How to Overcome Obstacles and Create Winning Ad-Tech Blockchains

It isn't something that will develop over the span of a few days

The best solution takes the responsibility off marketers.
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It seems like every week a new whitepaper announces a revolutionary blockchain technology that will eliminate fraud and the 50 percent ad-tech tax, ushering in a new age of transparency, performance and profit.

At its core, distributed ledger technology (DLT) really does have the power to transform an industry and unlock massive value for advertisers and publishers. However—spoiler alert—the majority of these blockchain projects will fail to get traction. In fact, in the end the industry will only be able to support one or a few blockchain solutions at scale.

Blockchain roadblocks

Existing blockchain proposals face tough challenges, any of which can be fatal on its own and are even more deadly when combined. For starters, a winning solution won’t come cheap. It will require hundreds of millions of dollars (and probably more) to build the blockchain solution that truly transforms ad tech.

In many cases, proposed blockchains have already completed their fundraising and are now depending on single- to low double-digit millions of dollars to build out the technology, which won’t be nearly enough money. These blockchains have also been structured without provisions for future fundraising, so when the money runs out, the network grinds to a halt.

To make matters worse, some of the blockchain networks that have raised more sufficient capital (and even those stuck in undercapitalized limbo) have raised money in a manner that has provoked suspicion from regulators, specifically the SEC in the U.S. For instance, every company that raised money via an initial coin offering (ICO) in 2017 is now under scrutiny by the SEC, and any company considering an ICO is doing so under a heavy regulatory cloud.

The right blockchain solution will free advertisers from the burden of trying to reinvent the wheel of a dysfunctional ad-tech supply chain.

Beyond funding and regulatory challenges, existing blockchains will face credibility issues from all sides of the ad-tech supply chain. For example, a blockchain launched without strong expertise in supply, demand, measurement, delivery and optimization may underestimate the funds required to build a complete solution, resulting in a failed network.

In terms of adoption, if a blockchain is perceived as biased toward the supply side, it will have trouble acquiring participants on the demand side and vice versa.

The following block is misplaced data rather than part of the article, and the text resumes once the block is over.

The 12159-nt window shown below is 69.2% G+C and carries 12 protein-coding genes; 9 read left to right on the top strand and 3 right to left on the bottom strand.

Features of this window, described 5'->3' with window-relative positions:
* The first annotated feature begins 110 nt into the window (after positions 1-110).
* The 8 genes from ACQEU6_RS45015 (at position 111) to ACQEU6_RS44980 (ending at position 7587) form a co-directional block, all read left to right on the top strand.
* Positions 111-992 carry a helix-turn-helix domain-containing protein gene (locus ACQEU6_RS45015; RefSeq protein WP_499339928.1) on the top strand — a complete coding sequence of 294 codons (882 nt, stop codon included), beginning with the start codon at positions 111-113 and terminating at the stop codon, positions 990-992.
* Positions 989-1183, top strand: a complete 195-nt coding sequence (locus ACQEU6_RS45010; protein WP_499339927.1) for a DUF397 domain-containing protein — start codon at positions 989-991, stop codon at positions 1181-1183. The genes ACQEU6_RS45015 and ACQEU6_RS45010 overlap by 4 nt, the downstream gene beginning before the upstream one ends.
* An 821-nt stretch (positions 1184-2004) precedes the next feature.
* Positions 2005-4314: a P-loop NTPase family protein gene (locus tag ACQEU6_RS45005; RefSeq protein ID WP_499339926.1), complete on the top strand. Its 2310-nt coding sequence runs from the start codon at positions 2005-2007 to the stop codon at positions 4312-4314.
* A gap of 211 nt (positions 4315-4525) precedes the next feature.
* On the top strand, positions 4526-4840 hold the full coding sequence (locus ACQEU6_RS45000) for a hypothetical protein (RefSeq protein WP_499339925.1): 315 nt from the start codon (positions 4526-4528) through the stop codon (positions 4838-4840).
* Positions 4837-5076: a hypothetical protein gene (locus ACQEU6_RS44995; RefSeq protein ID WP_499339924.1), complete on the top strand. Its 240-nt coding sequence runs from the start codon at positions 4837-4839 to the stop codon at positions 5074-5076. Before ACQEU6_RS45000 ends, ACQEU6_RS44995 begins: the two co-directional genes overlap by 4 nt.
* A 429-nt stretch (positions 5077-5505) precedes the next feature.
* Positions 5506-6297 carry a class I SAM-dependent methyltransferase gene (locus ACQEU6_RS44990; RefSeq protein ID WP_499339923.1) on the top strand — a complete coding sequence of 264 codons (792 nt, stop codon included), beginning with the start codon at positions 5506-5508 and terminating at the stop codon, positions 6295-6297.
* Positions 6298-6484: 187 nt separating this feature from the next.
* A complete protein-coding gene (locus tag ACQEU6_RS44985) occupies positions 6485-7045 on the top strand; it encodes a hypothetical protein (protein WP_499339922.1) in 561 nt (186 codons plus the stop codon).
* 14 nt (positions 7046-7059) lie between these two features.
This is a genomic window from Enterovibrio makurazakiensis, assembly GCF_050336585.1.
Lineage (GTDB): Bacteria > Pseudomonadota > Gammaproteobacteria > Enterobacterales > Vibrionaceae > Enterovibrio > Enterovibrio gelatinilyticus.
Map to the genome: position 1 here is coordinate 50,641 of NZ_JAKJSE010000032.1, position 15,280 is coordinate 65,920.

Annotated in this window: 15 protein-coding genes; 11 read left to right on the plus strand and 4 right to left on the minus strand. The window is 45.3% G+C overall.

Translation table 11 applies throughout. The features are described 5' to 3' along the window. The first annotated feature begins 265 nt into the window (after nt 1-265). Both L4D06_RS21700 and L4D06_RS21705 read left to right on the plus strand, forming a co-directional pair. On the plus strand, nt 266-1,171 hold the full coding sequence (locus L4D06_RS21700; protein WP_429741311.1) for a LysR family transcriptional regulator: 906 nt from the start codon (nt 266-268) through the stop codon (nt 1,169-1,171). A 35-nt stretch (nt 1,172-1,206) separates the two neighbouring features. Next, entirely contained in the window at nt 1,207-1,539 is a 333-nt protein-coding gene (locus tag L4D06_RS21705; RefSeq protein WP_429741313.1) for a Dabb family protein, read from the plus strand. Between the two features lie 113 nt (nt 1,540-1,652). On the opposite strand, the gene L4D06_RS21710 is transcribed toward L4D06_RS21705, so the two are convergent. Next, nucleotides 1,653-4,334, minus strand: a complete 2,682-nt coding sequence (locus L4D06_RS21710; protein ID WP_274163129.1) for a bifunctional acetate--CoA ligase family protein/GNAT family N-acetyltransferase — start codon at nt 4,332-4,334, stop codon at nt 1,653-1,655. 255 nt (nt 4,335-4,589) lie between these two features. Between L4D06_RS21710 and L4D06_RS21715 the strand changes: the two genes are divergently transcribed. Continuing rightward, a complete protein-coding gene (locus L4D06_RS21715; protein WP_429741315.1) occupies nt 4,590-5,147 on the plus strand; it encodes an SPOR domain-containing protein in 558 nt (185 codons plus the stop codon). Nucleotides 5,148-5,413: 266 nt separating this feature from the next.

How to make a winning ad-tech blockchain

What will a successful ad-tech blockchain look like? There are several hurdles that the right ad tech player needs to overcome in order to make this a reality.

First, anyone hoping to create a blockchain that will last needs to ensure it is properly funded. It will not only raise enough money to complete the network but will have the right financial incentives for all critical players to build out that network and complete this funding without running afoul of regulators. It’s also critical to showcase strong industry credibility, representing significant enough demand to be enticing to publishers and enough supply to achieve critical mass.

It’s not just solid funding and credibility, though. A winning blockchain must solve the real and daunting challenges facing the existing ad tech ecosystem. Solving the credit and reconciliation problem (all ad-tech parties getting paid what they’re owed in a timely matter) is an essential component to success and will stop the practice of intermediaries from charging fees like a bank to the previous player in the supply chain.

Once all that is established, this blockchain system should aim to reduce these “middleman fees”—DSPs, SSPs and ad exchanges—to be competitive with Facebook and Google, where close to 100 percent of every ad dollar actually goes to Facebook and Google. It must also drastically reduce ad fraud and build confidence that ad dollars are being paid to influence humans rather than entertain bots. This has been a significant challenge for the industry for years and remains a concern for both buyers and publishers.

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